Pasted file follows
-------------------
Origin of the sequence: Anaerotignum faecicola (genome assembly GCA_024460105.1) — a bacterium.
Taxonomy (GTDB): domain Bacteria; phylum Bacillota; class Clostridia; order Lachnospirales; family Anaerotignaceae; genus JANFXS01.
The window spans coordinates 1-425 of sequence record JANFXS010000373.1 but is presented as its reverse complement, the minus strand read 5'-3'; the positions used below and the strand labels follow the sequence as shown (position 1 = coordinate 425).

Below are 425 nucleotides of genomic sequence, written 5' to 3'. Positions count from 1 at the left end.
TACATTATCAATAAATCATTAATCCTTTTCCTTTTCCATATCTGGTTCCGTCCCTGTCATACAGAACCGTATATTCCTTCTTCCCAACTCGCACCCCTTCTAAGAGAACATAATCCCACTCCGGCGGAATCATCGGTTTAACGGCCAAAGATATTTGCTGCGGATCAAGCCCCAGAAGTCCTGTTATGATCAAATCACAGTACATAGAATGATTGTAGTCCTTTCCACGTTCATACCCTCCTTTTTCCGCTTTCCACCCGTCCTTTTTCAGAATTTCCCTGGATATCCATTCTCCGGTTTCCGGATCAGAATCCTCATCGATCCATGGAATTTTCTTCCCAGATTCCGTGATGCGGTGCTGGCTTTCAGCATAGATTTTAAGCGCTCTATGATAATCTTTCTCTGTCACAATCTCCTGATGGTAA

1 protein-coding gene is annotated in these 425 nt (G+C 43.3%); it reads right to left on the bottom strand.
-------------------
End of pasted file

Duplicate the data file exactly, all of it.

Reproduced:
Origin of the sequence: Anaerotignum faecicola (genome assembly GCA_024460105.1) — a bacterium.
Taxonomy (GTDB): domain Bacteria; phylum Bacillota; class Clostridia; order Lachnospirales; family Anaerotignaceae; genus JANFXS01.
The window spans coordinates 1-425 of sequence record JANFXS010000373.1 but is presented as its reverse complement, the minus strand read 5'-3'; the positions used below and the strand labels follow the sequence as shown (position 1 = coordinate 425).

Below are 425 nucleotides of genomic sequence, written 5' to 3'. Positions count from 1 at the left end.
TACATTATCAATAAATCATTAATCCTTTTCCTTTTCCATATCTGGTTCCGTCCCTGTCATACAGAACCGTATATTCCTTCTTCCCAACTCGCACCCCTTCTAAGAGAACATAATCCCACTCCGGCGGAATCATCGGTTTAACGGCCAAAGATATTTGCTGCGGATCAAGCCCCAGAAGTCCTGTTATGATCAAATCACAGTACATAGAATGATTGTAGTCCTTTCCACGTTCATACCCTCCTTTTTCCGCTTTCCACCCGTCCTTTTTCAGAATTTCCCTGGATATCCATTCTCCGGTTTCCGGATCAGAATCCTCATCGATCCATGGAATTTTCTTCCCAGATTCCGTGATGCGGTGCTGGCTTTCAGCATAGATTTTAAGCGCTCTATGATAATCTTTCTCTGTCACAATCTCCTGATGGTAA

1 protein-coding gene is annotated in these 425 nt (G+C 43.3%); it reads right to left on the bottom strand.